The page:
On the foreground, as the cornerstone of the entire system, stands the theory of the local church. The devout confession of the hidden, spiritual character of the one Holy Catholic Church of Christ which manifests itself everywhere, where also believers dwell together, is bound up in this truth. The Lutheran idea of one large national church, divided into sections which men call congregations, is in irreconcilable strife with this idea. The Reformed church, according to the tenor of God’s Word, has as its cor ecclesia, not the means of grace, but the choice of the elect; and accordingly, the church does not come to manifestation through the introduction of a certain liturgy, but through the manifestation of believers. However, because this local point of departure does not detract from the glorious idea of the unity of the church, the second mark stands alongside of this. This second mark is that these local churches must walk in union with each other and thus need to exercise Presbyterian discipline and authority over each other. It needs to spread out, not in a classical administration, but in the glorious institution of Classes and Synods, as at Dort, and preferably into a world-synod. This confederate authority of Classis and Synod must, in the meantime, never nullify the character of the church as a church of believers by virtue of election. Hence, as the third mark, there must be the introduction of presbyters or elders and of deacons as representative of believers. This stops all supremacy of the clergy. Finally, in the matter of the government, our Reformed churches always held in honor and with firmness the distinction of secular and ecclesiastical authority. This appeared in the most complete sense in lands where the magistrates remained Romish, as in France and in Poland. In those lands the Reformed churches, on Calvin’s advice, developed and were organized and instituted completely independently. And this was maintained so firmly and strongly that everybody who in our day nevertheless rejects the separation of church and state becomes an opponent of the Reformed principles though now in these lands we live under magistrates who are not Reformed. * Yet the fact that Calvin and his followers, also in this land, and in states with a Reformed magistrate, permitted interference, does not alter the strong demand and correct tendency of the principle. Only, one must correctly distinguish in this connection. In the first place, e.g., at Geneva, the representatives of the boards of the citizenry appeared not as a government having authority in the church, but as representatives of the laity, something like our deputies now. In the second place, a certain ius in sacra (authority in holy matters) was not given to the government by virtue of her sovereign right, but men granted to government officials, as good church members, an authority of ecclesiastical origin. In the third place, the control of the manner in which the church would take her constitutional and civic place was left to the magistrate. And in the fourth place, finally, men have held, and correctly, before the magistrate the obligation, by virtue of her calling as sovereign by the grace of God, to promote the honor of God and God’s righteousness in the land according to the service of both tables of the law. * These are ideas in which are given, according to our innermost conviction, the correct lines along which we still must move in order to arrive at a pure and correct separation of church and state. If one must maintain a system of absolute separation of church and state recommended by Calvin for France and Poland, even the formerly mentioned system (that the magistrate must enforce both tables of the law) is valid. This absolute separation must never be lost from sight as is the case in our country.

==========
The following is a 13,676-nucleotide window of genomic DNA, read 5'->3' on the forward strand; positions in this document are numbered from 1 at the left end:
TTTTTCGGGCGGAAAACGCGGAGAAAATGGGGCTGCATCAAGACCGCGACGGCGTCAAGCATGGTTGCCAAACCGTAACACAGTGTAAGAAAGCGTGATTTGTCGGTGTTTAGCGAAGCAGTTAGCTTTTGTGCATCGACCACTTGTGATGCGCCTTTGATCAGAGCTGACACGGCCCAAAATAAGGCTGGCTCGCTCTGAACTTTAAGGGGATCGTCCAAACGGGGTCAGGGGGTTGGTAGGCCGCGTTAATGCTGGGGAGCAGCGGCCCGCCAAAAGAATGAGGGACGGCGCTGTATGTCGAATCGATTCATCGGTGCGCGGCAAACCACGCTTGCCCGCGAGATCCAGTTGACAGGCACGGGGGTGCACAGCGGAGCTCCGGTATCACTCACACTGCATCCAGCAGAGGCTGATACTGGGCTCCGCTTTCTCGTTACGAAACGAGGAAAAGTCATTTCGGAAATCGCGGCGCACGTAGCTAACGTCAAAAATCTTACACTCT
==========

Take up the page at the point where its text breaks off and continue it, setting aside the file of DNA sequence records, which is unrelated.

As it was, after the total failure of the Romish system, and the grim disappointment in which the Lutheran system resulted, finally by Calvin the pure and best and through God’s Word much sought after system of church rule was found, and was especially defended with sturdy courage and striking results against the calumnies of our Erastian Remonstrants. Let it therefore be here presumed that both systems which are still to be discussed, namely, the independent and collegiate systems, bring us far from the purer systems, and in fact to corruptions of the one good system.
*Kuyper’s reference to grace here is to “common grace,” an idea to which he held at the time of the writing of this pamphlet, although they were not as fully developed as they would be in his “Gemeene Gratia” and in his “Stone Lectures.”
*The Reference of Kuyper here is not altogether clear. It is possible that Kuyper refers to the history of the State Church in the period just prior to the Afscheiding when, under the prodding of Napoleon, the state imposed its will upon the church and ordered a fundamental change in the Church Order.
*This is, of course, a reference to the State Church as it existed in the Netherlands.